[19:22:47] teatime: ACTION is not sure if legitimate technical problem or US political joke.
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[19:24:02] RickHull: flay teatime --trump --liberal --checkmate --atheists
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[19:35:25] RickHull: also, it looks like setting FlogTask#verbose == true has a different effect than `flay --verbose`
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[19:45:40] RickHull: oh, there is a way to execute ruby-prof on local libs without RUBYLIB: ruby -I lib `which ruby-prof` ...
[19:46:31] RickHull: not sure which I like better
[19:47:29] RickHull: (with the unstated premise of not having to edit files or create wrappers or manipulate the LOAD_PATH using ruby code)
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[20:20:17] pizzaops: So I've read the docs here — https://bundler.io/v1.11/man/bundle-install.1.html — and maybe I'm missing something, but is there no way to run `bundle install` from outside a project's directory?
[20:20:52] pizzaops: E.g. with git I can do things like `git --git-dir=/path/to/project/.git --work-dir=/path/to/project checkout master`
[20:20:58] pizzaops: from any random directory
[20:20:59] havenwood: pizzaops: --gemfile=
[20:21:08] RickHull: i'd guess if you specify path/to/Gemfile and also output_dir
[20:21:22] pizzaops: havenwood RickHull thank you! <3 <3
[20:21:28] pizzaops: Don't know how I overlooked that.
[20:22:15] pizzaops: RickHull: I don't see that flag in the docs, output_dir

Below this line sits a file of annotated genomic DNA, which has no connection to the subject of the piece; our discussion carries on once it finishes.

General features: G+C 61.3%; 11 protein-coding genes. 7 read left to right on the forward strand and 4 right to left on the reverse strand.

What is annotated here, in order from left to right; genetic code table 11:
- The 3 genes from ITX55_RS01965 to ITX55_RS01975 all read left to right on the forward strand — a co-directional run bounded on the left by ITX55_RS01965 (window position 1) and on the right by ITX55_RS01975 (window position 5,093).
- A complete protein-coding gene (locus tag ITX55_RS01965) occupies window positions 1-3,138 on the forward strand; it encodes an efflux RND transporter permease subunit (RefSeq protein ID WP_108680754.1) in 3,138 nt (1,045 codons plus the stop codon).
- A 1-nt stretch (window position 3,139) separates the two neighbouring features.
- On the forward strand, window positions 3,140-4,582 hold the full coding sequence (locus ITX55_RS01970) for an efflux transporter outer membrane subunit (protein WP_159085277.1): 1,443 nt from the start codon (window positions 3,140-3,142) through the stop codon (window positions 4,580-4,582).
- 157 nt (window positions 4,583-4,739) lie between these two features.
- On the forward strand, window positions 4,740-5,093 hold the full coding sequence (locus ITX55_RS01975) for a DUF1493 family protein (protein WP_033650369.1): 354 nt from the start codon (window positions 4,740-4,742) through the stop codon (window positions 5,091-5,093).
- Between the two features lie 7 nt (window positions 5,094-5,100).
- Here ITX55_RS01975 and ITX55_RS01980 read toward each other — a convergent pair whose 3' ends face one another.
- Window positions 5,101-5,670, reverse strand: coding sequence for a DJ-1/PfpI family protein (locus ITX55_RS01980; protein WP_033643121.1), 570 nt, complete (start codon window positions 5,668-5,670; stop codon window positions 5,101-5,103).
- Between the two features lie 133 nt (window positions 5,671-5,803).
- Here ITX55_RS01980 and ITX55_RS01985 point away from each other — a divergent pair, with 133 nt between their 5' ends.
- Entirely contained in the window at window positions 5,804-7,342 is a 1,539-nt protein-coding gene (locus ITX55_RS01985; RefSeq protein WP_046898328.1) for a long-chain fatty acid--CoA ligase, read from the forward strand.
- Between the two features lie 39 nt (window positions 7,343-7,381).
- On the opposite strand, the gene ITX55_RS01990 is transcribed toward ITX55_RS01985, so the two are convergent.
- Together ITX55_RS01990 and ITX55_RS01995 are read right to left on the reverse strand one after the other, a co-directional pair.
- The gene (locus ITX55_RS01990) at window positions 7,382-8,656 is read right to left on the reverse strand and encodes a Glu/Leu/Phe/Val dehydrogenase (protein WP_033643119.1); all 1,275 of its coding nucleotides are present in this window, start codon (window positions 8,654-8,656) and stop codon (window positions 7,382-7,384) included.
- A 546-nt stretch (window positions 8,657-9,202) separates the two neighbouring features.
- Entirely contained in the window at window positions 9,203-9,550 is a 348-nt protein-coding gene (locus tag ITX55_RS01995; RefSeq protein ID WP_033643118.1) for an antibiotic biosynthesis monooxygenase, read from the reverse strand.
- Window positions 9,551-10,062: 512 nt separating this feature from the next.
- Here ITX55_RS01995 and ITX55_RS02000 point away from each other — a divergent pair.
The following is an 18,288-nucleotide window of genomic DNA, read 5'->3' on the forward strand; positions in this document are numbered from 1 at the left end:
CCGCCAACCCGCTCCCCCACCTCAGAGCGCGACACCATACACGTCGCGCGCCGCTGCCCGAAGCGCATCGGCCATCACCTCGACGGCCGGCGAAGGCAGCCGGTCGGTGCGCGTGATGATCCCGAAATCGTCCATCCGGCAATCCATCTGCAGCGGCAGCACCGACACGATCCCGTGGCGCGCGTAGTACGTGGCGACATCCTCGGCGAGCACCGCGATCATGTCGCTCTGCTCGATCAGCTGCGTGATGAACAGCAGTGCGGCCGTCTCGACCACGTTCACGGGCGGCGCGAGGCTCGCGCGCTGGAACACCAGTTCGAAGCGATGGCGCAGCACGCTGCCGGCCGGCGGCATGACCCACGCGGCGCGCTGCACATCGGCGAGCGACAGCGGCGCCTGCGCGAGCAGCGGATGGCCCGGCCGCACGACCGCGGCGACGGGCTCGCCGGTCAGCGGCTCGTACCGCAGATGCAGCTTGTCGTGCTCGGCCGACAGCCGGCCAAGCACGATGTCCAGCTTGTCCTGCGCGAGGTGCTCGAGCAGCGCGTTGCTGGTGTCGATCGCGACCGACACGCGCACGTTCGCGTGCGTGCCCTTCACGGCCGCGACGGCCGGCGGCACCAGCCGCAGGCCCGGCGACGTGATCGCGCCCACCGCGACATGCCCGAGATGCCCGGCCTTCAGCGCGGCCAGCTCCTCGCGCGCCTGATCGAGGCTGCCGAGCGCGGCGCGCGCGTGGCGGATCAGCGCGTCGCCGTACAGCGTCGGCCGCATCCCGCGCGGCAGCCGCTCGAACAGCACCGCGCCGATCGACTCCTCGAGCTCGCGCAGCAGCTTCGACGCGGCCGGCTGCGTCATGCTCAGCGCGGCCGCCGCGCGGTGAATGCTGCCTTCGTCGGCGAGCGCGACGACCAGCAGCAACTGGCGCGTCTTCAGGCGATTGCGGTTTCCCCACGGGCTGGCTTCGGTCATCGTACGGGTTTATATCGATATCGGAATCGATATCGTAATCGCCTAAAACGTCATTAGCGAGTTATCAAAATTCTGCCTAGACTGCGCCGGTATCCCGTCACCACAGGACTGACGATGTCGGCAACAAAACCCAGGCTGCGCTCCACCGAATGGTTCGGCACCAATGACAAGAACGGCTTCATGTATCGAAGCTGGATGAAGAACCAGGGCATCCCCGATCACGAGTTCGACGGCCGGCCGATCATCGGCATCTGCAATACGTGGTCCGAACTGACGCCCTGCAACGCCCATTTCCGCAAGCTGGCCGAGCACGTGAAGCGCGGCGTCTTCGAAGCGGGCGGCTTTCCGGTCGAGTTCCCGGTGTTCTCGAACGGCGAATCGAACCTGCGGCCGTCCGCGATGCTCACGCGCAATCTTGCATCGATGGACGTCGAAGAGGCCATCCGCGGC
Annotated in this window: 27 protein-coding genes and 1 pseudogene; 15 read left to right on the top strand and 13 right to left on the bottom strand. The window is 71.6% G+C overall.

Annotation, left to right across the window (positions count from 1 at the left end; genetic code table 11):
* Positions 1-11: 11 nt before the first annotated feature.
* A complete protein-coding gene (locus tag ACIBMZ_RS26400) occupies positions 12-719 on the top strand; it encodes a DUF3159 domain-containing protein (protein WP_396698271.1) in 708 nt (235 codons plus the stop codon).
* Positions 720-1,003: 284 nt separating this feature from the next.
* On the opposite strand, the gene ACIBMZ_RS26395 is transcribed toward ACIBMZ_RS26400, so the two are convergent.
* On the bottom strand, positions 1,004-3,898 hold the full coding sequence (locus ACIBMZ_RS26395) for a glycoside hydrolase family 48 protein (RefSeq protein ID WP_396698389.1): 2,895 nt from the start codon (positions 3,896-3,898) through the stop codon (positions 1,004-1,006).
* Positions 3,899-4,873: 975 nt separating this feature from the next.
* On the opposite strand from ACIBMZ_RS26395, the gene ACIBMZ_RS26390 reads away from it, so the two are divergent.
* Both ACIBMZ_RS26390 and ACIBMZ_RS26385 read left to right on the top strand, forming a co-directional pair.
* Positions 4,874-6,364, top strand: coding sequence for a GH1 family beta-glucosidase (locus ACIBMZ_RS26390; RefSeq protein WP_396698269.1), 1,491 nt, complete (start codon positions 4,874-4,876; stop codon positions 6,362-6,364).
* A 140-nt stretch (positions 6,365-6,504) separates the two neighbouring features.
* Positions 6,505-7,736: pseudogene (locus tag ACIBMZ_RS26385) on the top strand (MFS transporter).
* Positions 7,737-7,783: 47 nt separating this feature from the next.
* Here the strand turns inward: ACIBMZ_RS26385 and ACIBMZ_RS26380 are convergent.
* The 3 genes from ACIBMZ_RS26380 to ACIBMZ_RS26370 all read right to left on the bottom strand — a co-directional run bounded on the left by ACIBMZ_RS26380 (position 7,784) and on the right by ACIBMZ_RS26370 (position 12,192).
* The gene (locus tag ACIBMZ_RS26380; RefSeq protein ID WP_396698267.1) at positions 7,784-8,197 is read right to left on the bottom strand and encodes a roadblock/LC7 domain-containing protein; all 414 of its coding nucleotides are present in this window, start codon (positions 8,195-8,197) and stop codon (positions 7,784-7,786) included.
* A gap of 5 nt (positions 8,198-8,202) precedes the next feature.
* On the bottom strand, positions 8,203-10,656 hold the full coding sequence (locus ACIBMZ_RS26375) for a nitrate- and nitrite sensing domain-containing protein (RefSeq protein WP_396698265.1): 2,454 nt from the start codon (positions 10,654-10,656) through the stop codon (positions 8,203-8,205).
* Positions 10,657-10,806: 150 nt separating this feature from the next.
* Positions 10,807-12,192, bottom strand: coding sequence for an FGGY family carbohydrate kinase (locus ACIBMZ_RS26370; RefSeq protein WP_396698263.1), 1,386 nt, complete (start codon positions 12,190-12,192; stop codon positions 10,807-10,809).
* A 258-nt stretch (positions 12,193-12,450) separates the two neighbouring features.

[20:22:28] pizzaops: (or anything like it
[20:22:38] RickHull: just a stab -- bundle install will probably want to create a Gemfile.lock and maybe some other stuff
[20:23:09] RickHull: it may not be needed -- e.g. inferred from the Gemfile location; poke around
[20:23:11] pizzaops: RickHull: agreed, but hopefully it does it in the proper directory. I'll just make a Gemfile and test it real quick.
[20:23:21] pizzaops: Thanks for your help sir!
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[20:34:54] pizzaops: RickHull: thanks again, can confirm that it creates the `Gemfile.lock` in the appropriate place automatically.
[20:36:03] RickHull: havenwood is da real MVP <3
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[21:38:01] RickHull: anyone familiar with rubinius on travs-ci.org? with rubinius-3.86, I get an error about sudo inside a container
[21:38:33] RickHull: hm, I guess I need to tell travis I need sudo for this
[21:38:34] matthewd: RickHull: (from 2 hours ago) see also ruby -S
[21:39:12] RickHull: ah, for path/to/ruby-prof -- thanks :)
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[21:55:20] cagomez: what is inside the parens? some_hash.merge(k => v * 2) . is it a lambda?
[21:55:35] RickHull: it's a hash
[21:55:57] RickHull: the brackets are implicit in this context, though can say some_hash.merge({ k => v * 2})
[21:56:18] cagomez: RickHull: ah, so it's merging {k: v*2), overwriting the old value of some_hash[k]?
[21:56:51] cagomez: is it possible to convert k from string to a symbol during merge() or is that a another transformation?
[21:56:54] elomatreb: Lambda would be with a dash arrow, -> { something }
[21:57:36] elomatreb: You could call .to_sym on it, if it's really that simple
[21:57:57] cagomez: would that overwrite the old key that is of type string?
[21:58:15] elomatreb: No. That would have to be a different step then
[21:58:31] elomatreb: (Except if your Hash is one of the weird Rails HashWithIndifferentAccess thingies)
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[22:00:52] cagomez: see, I have an array of hashes that I want to transform. I looked at Elixir and it can do myHash |> do_this |> then_that . is there a way to do something like, array_of_hashes { |some_hash| thenThat(doThis(hash)) }